For some reason, some conservative commentators keep propagating the historical lie that James Madison “rejected nullification.” James Madison did no such thing.
Even while opposing a bastardized proposal for nullification created out of thin air in
Carolina, he still supported nullification as a
Madison’s “notes on
nullification” during the later days of his life, he explicitly rejected a very
specific doctrine of nullification proposed by South Carolina. But during the same time
period, he referred to “nullification…as a natural right”
This brings us to the expedient lately advanced, which claims for a single state a right to appeal against an exercise of power by the government of the United States decided by the state to be unconstitutional, to the parties to the constitutional compact; the decision of the state to have the effect of nullifying the act of the government of the United States, unless the decision of the state be reversed by three-fourths of the parties.
The distinguished names and high authorities which appear to have asserted and given a practical scope to this doctrine, entitle it to a respect which it might be difficult otherwise to feel for it.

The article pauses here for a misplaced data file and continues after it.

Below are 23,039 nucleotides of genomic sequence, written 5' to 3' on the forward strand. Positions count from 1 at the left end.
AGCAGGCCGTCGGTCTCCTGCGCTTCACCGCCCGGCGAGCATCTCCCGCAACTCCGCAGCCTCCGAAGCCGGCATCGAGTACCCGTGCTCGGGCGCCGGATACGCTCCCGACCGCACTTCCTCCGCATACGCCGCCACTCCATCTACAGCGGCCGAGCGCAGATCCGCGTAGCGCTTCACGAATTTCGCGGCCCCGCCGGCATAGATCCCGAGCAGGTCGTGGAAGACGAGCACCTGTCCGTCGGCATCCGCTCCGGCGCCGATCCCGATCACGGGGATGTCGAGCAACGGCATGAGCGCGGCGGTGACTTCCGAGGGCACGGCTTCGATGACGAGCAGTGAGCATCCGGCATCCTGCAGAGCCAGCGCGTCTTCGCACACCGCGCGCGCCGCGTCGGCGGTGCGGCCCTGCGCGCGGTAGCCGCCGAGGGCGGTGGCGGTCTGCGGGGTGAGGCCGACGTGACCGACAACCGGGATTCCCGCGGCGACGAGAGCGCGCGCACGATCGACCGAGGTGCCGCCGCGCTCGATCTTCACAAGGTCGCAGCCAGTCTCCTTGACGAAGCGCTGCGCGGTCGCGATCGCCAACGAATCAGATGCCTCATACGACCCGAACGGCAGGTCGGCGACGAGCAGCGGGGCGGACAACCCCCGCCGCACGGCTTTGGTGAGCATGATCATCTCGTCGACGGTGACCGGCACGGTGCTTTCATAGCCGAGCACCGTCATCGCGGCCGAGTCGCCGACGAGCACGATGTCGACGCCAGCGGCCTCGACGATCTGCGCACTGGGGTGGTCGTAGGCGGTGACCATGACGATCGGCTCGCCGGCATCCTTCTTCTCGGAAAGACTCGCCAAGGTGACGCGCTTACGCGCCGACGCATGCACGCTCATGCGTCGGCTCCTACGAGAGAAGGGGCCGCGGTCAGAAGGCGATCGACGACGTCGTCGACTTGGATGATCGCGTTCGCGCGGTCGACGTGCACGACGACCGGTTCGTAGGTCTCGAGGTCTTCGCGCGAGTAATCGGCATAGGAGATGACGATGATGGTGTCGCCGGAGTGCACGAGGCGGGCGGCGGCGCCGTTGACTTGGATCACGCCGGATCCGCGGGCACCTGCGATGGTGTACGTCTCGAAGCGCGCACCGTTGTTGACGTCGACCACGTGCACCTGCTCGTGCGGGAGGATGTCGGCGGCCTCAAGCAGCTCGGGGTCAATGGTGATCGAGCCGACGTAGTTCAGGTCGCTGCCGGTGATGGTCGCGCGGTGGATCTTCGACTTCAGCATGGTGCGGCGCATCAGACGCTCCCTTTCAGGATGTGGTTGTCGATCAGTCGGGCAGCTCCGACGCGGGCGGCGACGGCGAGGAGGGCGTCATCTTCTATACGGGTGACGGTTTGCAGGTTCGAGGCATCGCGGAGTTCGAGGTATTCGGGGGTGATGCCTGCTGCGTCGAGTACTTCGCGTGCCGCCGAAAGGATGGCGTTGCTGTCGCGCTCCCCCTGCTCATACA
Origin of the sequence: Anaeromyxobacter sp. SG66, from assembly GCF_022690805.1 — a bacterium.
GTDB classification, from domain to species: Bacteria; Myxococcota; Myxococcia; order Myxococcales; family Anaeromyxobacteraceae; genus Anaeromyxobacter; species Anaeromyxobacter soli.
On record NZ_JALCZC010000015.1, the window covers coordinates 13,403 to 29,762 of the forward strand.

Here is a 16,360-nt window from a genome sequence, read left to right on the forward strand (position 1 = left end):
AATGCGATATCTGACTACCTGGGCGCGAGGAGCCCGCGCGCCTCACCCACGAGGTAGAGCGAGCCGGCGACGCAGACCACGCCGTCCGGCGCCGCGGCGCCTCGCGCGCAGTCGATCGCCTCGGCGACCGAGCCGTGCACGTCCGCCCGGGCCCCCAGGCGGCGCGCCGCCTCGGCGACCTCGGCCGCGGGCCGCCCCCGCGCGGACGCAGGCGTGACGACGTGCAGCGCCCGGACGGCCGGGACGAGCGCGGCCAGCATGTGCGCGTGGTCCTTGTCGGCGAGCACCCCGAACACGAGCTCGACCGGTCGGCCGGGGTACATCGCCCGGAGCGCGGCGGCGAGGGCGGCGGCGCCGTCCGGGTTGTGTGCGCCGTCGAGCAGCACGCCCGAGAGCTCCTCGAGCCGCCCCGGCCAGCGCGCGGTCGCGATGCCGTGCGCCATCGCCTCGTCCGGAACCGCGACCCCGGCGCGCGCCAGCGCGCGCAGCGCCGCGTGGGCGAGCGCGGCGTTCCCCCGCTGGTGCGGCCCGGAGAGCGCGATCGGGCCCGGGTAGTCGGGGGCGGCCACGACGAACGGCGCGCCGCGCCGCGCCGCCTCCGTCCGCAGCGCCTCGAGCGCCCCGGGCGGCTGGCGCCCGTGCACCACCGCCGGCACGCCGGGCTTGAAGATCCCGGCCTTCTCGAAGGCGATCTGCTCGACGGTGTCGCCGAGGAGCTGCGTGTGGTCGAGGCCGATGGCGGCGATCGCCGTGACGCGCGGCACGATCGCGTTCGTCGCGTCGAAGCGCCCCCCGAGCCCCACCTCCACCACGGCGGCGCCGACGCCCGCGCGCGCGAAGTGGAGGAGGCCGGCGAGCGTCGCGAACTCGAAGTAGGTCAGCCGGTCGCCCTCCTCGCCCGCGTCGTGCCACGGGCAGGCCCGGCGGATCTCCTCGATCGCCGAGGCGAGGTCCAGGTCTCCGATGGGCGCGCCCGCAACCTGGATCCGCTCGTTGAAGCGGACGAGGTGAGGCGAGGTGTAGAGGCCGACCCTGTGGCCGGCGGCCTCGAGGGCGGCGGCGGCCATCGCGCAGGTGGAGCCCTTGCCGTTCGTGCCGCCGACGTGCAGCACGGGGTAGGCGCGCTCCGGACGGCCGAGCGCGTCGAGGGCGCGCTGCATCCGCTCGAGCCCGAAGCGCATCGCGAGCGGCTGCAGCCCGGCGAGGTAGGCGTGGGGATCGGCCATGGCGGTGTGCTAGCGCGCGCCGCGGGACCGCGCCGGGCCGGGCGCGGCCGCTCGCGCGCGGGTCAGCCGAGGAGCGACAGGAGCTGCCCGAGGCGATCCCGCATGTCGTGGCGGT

If the doctrine were to be understood as requiring the three-fourths of the states to sustain, instead of that proportion to reverse the decision of the appealing state, the decision to be without effect during the appeal, it would be sufficient to remark, that this extra-constitutional course might well give way to that marked out by the Constitution, which authorizes two-thirds of the states to institute and three-fourths to effectuate an amendment of the Constitution, establishing a permanent rule of the highest authority, in place of an irregular precedent of construction only.
But it is understood that the nullifying doctrine imports that the decision of the state is to be presumed valid, and that it overrules the law of the
unless overruled by three-fourths of the states.
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